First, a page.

In The Young Maronite, the deranged Martello arranges to have his local antagonist arrested. But even as the man awaits execution, Martello cannot get him to answer his questions. Instead of playing the leading role in his dream scene, the colonizer is stuck in a monologue. Although all-powerful, he remains unacknowledged. The two characters have only one thing in common: “They were acting on a strongly inclined stage,” Spina writes, slipping toward “the well of the death.”

* * *

Spina’s prose itself is theatrical. He can set the stage quickly, whether writing about Arab countries where “the police [are] as observant as a mother” or a spacious office with that “patina of neglect that in Africa ends up vengefully reaching all pretentious surroundings.” His stories have great beginnings and endings, the curtain snapping open and shut upon dramatic scenes; his characters make memorable entrances. Here’s one: “Thin, nimble, nearly eighty, moneyed, troubled by multiple cravings, not even death dared bar his way.” Of a shortsighted secondary character, Spina writes: “His myopia forced him to narrow his eyes and the mind ended up making the same movement; he always feared something was being hidden from him.”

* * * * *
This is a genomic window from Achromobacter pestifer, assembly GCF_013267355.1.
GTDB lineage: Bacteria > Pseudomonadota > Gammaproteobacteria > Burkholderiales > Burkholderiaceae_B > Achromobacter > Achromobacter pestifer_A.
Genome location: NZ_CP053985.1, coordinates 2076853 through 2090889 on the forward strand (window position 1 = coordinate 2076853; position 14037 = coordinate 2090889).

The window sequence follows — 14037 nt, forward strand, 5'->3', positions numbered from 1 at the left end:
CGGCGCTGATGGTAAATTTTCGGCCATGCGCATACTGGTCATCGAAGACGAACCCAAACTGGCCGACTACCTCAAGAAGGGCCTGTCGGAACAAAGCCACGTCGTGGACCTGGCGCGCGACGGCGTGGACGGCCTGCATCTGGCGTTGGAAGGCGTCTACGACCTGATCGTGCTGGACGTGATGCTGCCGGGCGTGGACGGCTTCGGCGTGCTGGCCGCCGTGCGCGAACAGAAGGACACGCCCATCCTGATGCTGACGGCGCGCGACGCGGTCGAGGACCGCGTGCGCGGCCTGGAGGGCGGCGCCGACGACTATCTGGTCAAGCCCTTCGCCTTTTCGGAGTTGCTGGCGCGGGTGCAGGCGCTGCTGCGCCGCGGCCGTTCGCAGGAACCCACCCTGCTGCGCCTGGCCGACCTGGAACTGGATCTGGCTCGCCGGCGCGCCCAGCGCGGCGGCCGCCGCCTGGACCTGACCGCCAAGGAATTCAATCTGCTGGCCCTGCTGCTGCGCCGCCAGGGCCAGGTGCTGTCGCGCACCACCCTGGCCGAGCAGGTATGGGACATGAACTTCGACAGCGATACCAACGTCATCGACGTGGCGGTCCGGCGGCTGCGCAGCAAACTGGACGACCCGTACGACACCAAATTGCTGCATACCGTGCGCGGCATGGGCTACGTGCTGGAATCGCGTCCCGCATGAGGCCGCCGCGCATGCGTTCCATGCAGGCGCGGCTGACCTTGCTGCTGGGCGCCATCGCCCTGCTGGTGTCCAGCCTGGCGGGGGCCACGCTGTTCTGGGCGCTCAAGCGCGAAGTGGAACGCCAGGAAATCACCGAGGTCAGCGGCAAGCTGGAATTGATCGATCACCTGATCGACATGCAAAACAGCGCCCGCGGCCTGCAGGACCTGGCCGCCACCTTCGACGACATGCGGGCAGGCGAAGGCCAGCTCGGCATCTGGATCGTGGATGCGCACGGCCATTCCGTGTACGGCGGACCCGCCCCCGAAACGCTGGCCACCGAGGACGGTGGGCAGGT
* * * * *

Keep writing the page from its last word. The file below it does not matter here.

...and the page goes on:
Spina’s descriptions are sharp and elliptical, but his dialogue can belabor the point. Most everyone—merchants, Italian officers, married couples going to bed—is improbably cerebral, eloquent, and self-conscious, sharing a tendency to tell a story and then dissect its meaning at length. But the originality of Spina’s vision, the strength of his voice, compensates for the occasional longueur. It’s hard not to admire a writer who sets a tribute to a Mozart opera in the house of an Italian vice governor in 1920s Benghazi, and then gives that story a tragic ending in which it is the ancient local customs—the apparent opposite of high European culture—that offer meaning and succor.